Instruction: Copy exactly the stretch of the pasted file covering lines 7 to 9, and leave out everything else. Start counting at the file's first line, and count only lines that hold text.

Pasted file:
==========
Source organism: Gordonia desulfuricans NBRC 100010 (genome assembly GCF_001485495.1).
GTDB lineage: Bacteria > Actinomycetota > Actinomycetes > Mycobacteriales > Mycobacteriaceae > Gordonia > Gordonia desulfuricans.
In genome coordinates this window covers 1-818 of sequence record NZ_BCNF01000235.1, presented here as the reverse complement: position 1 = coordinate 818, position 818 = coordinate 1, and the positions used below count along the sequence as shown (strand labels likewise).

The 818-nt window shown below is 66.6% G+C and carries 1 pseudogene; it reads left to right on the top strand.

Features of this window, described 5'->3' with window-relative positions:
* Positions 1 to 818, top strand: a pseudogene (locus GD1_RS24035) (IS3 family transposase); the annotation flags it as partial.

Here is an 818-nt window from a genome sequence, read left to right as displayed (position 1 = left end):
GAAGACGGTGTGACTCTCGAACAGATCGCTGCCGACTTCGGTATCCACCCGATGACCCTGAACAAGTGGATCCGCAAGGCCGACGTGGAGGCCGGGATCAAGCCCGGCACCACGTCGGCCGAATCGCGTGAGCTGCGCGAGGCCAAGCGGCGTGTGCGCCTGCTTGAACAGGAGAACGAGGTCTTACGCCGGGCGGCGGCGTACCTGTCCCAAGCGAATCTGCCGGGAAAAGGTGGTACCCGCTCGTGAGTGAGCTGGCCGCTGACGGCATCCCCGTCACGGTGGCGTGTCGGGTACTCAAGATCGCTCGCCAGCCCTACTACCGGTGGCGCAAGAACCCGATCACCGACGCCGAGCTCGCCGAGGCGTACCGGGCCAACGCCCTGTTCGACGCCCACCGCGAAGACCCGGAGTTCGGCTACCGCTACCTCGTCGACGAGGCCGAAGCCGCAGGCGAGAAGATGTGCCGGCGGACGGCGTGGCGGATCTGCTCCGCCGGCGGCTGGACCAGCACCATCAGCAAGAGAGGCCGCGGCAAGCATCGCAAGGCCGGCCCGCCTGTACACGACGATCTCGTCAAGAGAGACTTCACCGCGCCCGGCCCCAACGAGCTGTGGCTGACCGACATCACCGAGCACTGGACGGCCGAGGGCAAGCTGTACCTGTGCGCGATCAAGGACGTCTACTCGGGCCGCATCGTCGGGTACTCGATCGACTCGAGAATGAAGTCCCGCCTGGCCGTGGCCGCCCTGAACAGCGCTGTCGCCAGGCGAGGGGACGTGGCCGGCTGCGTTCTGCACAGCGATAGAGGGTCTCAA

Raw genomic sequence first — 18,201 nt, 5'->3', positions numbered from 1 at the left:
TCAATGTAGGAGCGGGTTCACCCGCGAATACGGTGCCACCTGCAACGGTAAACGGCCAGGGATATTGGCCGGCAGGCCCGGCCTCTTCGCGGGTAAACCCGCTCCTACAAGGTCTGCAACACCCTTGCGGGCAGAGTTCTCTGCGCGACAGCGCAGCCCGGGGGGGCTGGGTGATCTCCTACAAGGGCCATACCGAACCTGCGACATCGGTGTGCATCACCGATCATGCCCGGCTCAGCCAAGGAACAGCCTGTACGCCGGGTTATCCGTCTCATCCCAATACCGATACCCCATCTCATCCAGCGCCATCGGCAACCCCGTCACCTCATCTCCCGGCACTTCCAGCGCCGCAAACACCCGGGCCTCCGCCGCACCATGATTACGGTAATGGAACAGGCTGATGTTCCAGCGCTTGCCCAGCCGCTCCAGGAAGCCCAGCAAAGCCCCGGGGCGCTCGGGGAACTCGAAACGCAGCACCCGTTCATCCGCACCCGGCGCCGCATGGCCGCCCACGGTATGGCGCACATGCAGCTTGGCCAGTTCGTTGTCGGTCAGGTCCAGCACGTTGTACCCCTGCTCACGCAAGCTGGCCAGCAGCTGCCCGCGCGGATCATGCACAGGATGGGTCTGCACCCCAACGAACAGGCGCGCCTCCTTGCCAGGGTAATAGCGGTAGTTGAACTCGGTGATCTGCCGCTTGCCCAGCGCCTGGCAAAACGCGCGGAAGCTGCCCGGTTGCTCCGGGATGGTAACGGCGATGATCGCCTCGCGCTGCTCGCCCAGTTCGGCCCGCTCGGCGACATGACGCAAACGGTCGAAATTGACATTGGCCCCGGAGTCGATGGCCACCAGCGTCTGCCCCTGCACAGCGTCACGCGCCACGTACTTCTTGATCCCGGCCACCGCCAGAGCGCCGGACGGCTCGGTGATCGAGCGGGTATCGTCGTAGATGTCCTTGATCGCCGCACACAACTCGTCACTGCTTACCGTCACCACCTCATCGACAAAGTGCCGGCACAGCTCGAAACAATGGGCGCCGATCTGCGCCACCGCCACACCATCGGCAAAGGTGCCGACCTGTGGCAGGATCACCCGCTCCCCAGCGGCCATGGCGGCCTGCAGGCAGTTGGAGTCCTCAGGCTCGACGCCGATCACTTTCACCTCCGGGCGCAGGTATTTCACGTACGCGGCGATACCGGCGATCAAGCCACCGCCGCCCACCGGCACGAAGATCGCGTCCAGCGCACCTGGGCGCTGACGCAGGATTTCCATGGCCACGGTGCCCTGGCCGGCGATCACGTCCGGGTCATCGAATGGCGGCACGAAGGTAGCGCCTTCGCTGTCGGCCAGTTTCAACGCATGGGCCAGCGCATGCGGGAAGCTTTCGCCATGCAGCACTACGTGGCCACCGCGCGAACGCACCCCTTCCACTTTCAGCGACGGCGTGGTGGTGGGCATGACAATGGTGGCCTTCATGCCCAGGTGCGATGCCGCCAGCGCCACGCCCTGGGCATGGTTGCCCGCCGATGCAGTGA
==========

Here is an 818-nt window from a genome sequence, read left to right as displayed (position 1 = left end):
GAAGACGGTGTGACTCTCGAACAGATCGCTGCCGACTTCGGTATCCACCCGATGACCCTGAACAAGTGGATCCGCAAGGCCGACGTGGAGGCCGGGATCAAGCCCGGCACCACGTCGGCCGAATCGCGTGAGCTGCGCGAGGCCAAGCGGCGTGTGCGCCTGCTTGAACAGGAGAACGAGGTCTTACGCCGGGCGGCGGCGTACCTGTCCCAAGCGAATCTGCCGGGAAAAGGTGGTACCCGCTCGTGAGTGAGCTGGCCGCTGACGGCATCCCCGTCACGGTGGCGTGTCGGGTACTCAAGATCGCTCGCCAGCCCTACTACCGGTGGCGCAAGAACCCGATCACCGACGCCGAGCTCGCCGAGGCGTACCGGGCCAACGCCCTGTTCGACGCCCACCGCGAAGACCCGGAGTTCGGCTACCGCTACCTCGTCGACGAGGCCGAAGCCGCAGGCGAGAAGATGTGCCGGCGGACGGCGTGGCGGATCTGCTCCGCCGGCGGCTGGACCAGCACCATCAGCAAGAGAGGCCGCGGCAAGCATCGCAAGGCCGGCCCGCCTGTACACGACGATCTCGTCAAGAGAGACTTCACCGCGCCCGGCCCCAACGAGCTGTGGCTGACCGACATCACCGAGCACTGGACGGCCGAGGGCAAGCTGTACCTGTGCGCGATCAAGGACGTCTACTCGGGCCGCATCGTCGGGTACTCGATCGACTCGAGAATGAAGTCCCGCCTGGCCGTGGCCGCCCTGAACAGCGCTGTCGCCAGGCGAGGGGACGTGGCCGGCTGCGTTCTGCACAGCGATAGAGGGTCTCAA

Raw genomic sequence first — 18,201 nt, 5'->3', positions numbered from 1 at the left: